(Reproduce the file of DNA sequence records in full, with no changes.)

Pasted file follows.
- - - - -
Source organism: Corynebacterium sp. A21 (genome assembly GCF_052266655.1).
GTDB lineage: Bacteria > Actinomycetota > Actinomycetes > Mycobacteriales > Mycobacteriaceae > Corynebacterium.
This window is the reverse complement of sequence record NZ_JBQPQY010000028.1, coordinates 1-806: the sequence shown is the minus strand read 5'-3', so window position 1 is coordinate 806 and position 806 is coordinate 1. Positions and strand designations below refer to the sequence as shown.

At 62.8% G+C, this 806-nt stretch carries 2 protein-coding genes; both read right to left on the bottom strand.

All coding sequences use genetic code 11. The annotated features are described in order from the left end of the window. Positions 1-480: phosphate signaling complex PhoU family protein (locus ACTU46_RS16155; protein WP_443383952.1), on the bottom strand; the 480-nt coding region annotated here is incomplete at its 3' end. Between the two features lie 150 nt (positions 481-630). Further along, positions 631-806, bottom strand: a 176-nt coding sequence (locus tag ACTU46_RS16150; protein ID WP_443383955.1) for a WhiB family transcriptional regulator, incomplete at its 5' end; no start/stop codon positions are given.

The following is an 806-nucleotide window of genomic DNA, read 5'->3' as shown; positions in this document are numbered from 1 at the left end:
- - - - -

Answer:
Source organism: Corynebacterium sp. A21 (genome assembly GCF_052266655.1).
GTDB lineage: Bacteria > Actinomycetota > Actinomycetes > Mycobacteriales > Mycobacteriaceae > Corynebacterium.
This window is the reverse complement of sequence record NZ_JBQPQY010000028.1, coordinates 1-806: the sequence shown is the minus strand read 5'-3', so window position 1 is coordinate 806 and position 806 is coordinate 1. Positions and strand designations below refer to the sequence as shown.

At 62.8% G+C, this 806-nt stretch carries 2 protein-coding genes; both read right to left on the bottom strand.

All coding sequences use genetic code 11. The annotated features are described in order from the left end of the window. Positions 1-480: phosphate signaling complex PhoU family protein (locus ACTU46_RS16155; protein WP_443383952.1), on the bottom strand; the 480-nt coding region annotated here is incomplete at its 3' end. Between the two features lie 150 nt (positions 481-630). Further along, positions 631-806, bottom strand: a 176-nt coding sequence (locus tag ACTU46_RS16150; protein ID WP_443383955.1) for a WhiB family transcriptional regulator, incomplete at its 5' end; no start/stop codon positions are given.

The following is an 806-nucleotide window of genomic DNA, read 5'->3' as shown; positions in this document are numbered from 1 at the left end: